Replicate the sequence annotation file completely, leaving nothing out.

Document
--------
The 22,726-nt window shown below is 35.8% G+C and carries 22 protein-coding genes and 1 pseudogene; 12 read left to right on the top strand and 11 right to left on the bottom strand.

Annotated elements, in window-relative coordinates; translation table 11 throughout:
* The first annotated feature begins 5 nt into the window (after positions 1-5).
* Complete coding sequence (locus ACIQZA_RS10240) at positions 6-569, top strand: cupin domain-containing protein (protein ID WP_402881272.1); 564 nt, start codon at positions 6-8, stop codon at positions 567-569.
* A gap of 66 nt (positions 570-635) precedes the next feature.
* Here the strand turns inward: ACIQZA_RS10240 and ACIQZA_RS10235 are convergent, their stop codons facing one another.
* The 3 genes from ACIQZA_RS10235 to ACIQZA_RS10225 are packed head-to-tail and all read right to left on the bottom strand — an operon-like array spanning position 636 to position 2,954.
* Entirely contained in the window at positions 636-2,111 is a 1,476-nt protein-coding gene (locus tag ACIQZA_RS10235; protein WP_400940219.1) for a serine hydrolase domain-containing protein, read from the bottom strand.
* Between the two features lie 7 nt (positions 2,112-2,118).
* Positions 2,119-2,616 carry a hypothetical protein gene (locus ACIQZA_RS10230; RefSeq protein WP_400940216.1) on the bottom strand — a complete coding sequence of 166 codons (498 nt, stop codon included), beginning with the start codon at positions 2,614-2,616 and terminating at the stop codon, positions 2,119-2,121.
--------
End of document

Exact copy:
The 22,726-nt window shown below is 35.8% G+C and carries 22 protein-coding genes and 1 pseudogene; 12 read left to right on the top strand and 11 right to left on the bottom strand.

Annotated elements, in window-relative coordinates; translation table 11 throughout:
* The first annotated feature begins 5 nt into the window (after positions 1-5).
* Complete coding sequence (locus ACIQZA_RS10240) at positions 6-569, top strand: cupin domain-containing protein (protein ID WP_402881272.1); 564 nt, start codon at positions 6-8, stop codon at positions 567-569.
* A gap of 66 nt (positions 570-635) precedes the next feature.
* Here the strand turns inward: ACIQZA_RS10240 and ACIQZA_RS10235 are convergent, their stop codons facing one another.
* The 3 genes from ACIQZA_RS10235 to ACIQZA_RS10225 are packed head-to-tail and all read right to left on the bottom strand — an operon-like array spanning position 636 to position 2,954.
* Entirely contained in the window at positions 636-2,111 is a 1,476-nt protein-coding gene (locus tag ACIQZA_RS10235; protein WP_400940219.1) for a serine hydrolase domain-containing protein, read from the bottom strand.
* Between the two features lie 7 nt (positions 2,112-2,118).
* Positions 2,119-2,616 carry a hypothetical protein gene (locus ACIQZA_RS10230; RefSeq protein WP_400940216.1) on the bottom strand — a complete coding sequence of 166 codons (498 nt, stop codon included), beginning with the start codon at positions 2,614-2,616 and terminating at the stop codon, positions 2,119-2,121.